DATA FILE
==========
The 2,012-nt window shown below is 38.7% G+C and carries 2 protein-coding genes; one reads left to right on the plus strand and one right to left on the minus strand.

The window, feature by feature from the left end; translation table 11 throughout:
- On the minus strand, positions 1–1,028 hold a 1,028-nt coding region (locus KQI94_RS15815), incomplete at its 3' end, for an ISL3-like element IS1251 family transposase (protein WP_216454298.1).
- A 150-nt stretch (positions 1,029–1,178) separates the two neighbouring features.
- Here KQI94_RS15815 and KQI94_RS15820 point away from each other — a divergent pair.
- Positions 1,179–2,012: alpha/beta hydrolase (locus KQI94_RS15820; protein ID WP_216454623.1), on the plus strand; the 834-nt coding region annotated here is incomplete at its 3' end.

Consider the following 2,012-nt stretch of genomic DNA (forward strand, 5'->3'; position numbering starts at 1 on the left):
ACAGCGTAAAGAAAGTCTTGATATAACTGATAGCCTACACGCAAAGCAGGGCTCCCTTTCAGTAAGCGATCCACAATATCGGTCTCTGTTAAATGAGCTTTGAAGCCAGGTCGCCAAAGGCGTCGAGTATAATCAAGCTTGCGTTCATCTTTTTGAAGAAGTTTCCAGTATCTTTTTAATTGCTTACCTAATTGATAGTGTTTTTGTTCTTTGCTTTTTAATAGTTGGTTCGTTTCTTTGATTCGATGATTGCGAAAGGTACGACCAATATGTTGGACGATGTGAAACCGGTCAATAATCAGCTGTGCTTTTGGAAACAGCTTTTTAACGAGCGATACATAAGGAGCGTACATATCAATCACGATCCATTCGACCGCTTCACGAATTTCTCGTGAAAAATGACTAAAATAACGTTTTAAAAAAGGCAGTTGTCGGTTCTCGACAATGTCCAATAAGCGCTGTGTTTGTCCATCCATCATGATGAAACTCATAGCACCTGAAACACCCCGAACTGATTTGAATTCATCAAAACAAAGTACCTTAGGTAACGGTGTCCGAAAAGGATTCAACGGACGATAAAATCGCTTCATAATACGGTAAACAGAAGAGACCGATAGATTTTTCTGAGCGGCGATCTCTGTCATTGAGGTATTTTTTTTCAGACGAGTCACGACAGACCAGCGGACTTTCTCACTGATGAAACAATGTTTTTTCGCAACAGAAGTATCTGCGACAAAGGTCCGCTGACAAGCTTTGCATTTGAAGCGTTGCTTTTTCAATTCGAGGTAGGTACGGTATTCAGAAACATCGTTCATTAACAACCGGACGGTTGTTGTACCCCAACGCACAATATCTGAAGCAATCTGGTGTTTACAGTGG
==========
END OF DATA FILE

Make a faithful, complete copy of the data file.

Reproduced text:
The 2,012-nt window shown below is 38.7% G+C and carries 2 protein-coding genes; one reads left to right on the plus strand and one right to left on the minus strand.

The window, feature by feature from the left end; translation table 11 throughout:
- On the minus strand, positions 1–1,028 hold a 1,028-nt coding region (locus KQI94_RS15815), incomplete at its 3' end, for an ISL3-like element IS1251 family transposase (protein WP_216454298.1).
- A 150-nt stretch (positions 1,029–1,178) separates the two neighbouring features.
- Here KQI94_RS15815 and KQI94_RS15820 point away from each other — a divergent pair.
- Positions 1,179–2,012: alpha/beta hydrolase (locus KQI94_RS15820; protein ID WP_216454623.1), on the plus strand; the 834-nt coding region annotated here is incomplete at its 3' end.

Consider the following 2,012-nt stretch of genomic DNA (forward strand, 5'->3'; position numbering starts at 1 on the left):
ACAGCGTAAAGAAAGTCTTGATATAACTGATAGCCTACACGCAAAGCAGGGCTCCCTTTCAGTAAGCGATCCACAATATCGGTCTCTGTTAAATGAGCTTTGAAGCCAGGTCGCCAAAGGCGTCGAGTATAATCAAGCTTGCGTTCATCTTTTTGAAGAAGTTTCCAGTATCTTTTTAATTGCTTACCTAATTGATAGTGTTTTTGTTCTTTGCTTTTTAATAGTTGGTTCGTTTCTTTGATTCGATGATTGCGAAAGGTACGACCAATATGTTGGACGATGTGAAACCGGTCAATAATCAGCTGTGCTTTTGGAAACAGCTTTTTAACGAGCGATACATAAGGAGCGTACATATCAATCACGATCCATTCGACCGCTTCACGAATTTCTCGTGAAAAATGACTAAAATAACGTTTTAAAAAAGGCAGTTGTCGGTTCTCGACAATGTCCAATAAGCGCTGTGTTTGTCCATCCATCATGATGAAACTCATAGCACCTGAAACACCCCGAACTGATTTGAATTCATCAAAACAAAGTACCTTAGGTAACGGTGTCCGAAAAGGATTCAACGGACGATAAAATCGCTTCATAATACGGTAAACAGAAGAGACCGATAGATTTTTCTGAGCGGCGATCTCTGTCATTGAGGTATTTTTTTTCAGACGAGTCACGACAGACCAGCGGACTTTCTCACTGATGAAACAATGTTTTTTCGCAACAGAAGTATCTGCGACAAAGGTCCGCTGACAAGCTTTGCATTTGAAGCGTTGCTTTTTCAATTCGAGGTAGGTACGGTATTCAGAAACATCGTTCATTAACAACCGGACGGTTGTTGTACCCCAACGCACAATATCTGAAGCAATCTGGTGTTTACAGTGG